Handful of Deportations Go Ahead as Illegal Migrants Hunger Strike

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BEN STANSALL/AFP via Getty Images

The British Home Office has managed to deport a small group of illegal migrants despite a hunger strike by detainees at Brook House.

Two small groups of six migrants each were removed to France and Germany, with another 15 being removed in the last week, according to the BBC — but these numbers are dwarfed by the more than 5,000 known to have crossed the English Channel illegally in small boats since the beginning of 2020.

Even this figure almost certainly underestimates the true scale of the Channel crisis, however, as the British authorities have been refusing disclose the number of supposed child migrants who migrants who have been crossing — even though it has been admitted that at least a quarter of these are really adults.

It also fails to account for migrants who land undetected, or who reach Britain via more “traditional” cross-Channel routes — i.e. hiding in lorries and other vehicles, stowing away in ferries, or breaking into the Eurotunnel.

Nevertheless, even the small number of deportations Prime Minister Boris Johnson and Home Secretary Priti Patel have achieved have met with resistance, with some illegals detained at Brook House ahead of their removal organising a hunger strike in an effort to blackmail the authorities into letting them stay.

“I told the Home Office that I’d prefer to die here rather than going to Spain again,” said one migrant of the hunger strike, as quoted by the Detained Voiced anti-border control activist organisation.

They added that they were in Britain “looking for… a new life with new opportunities [and] reunion with my family” — although whether this referred to joining family members already in the country or family members they intended to bring over through chain migration once regularised is unclear.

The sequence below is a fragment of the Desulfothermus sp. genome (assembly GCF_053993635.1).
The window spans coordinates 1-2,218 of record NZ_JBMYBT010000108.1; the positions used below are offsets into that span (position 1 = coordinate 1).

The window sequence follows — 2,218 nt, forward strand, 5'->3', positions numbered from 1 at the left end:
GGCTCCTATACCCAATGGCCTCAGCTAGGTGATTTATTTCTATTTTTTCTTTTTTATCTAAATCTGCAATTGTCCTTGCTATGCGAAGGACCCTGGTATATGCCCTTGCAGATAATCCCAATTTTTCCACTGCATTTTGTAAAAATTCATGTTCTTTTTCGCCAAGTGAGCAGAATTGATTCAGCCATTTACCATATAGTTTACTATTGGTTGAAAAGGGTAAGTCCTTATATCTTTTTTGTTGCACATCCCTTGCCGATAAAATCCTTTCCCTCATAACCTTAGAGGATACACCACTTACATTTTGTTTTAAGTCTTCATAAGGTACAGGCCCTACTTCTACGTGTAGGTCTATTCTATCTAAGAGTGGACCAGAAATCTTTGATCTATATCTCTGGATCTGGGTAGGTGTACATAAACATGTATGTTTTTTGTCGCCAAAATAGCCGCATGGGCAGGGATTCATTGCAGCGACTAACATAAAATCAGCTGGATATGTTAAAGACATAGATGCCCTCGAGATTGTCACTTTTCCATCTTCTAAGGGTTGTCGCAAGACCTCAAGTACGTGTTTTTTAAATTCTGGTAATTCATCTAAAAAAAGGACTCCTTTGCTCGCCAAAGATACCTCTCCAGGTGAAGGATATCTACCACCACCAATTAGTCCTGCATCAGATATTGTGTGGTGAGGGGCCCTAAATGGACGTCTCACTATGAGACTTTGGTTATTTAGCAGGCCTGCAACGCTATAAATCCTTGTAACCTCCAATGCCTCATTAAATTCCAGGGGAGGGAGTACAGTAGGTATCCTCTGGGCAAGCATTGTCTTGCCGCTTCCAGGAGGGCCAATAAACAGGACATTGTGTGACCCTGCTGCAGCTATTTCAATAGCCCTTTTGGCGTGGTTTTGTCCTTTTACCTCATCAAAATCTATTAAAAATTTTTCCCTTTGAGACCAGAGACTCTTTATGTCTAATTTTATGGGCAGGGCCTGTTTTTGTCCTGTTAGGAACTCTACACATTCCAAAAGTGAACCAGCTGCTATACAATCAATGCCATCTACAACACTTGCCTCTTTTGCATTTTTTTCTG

The judiciary has proven to be the open borders lobby’s most potent weapon against deportations, however, with a Home Office social media video blaming “activist lawyers” and EU law — which still applies in Britain, as it has yet to exit its post-Brexit “transition period” with the bloc — for its failure to get on top of the problem.

“[C]urrent return regulations are rigid and open to abuse, allowing activist lawyers to delay and disrupt returns,” the government department complained.

“Soon we will no longer be bound by EU laws and can negotiate our own return arrangements,” they promised — suggesting Boris Johnson’s administration has no intention of taking firm action for months.

Even after EU law ceases to imply in Britain, however, the government would still have to stand up to France, European human rights judges — whose jurisdiction over Britain continues with or without Brexit — and anti-borders interpretations of international law in order to seriously step up removals.

As yet the government has offered little indication that it intends to do so.

Brexit leader Nigel Farage has urged the government to take action much sooner, saying in an interview this week that the nation should withdraw from the European Union’s Dublin III regulations on asylum seeking ahead of leaving the transition period at the end of December. Noting it could take months for the government to pass new legislation, Mr Farage said thousands more could come in that time.

He said: “But the problem is, how many thousands more will come, and need to be housed, and put pressure on those communities before anything passes into law. And I actually think that the government needs to say to the European Union as part of the negotiations that are ongoing — we are overriding the Dublin Regulations which allows people, effectively, to not claim asylum in France but to come to Britain. And we’ll overrule them immediately. That’s the only way we are going to stop the flow this year.”

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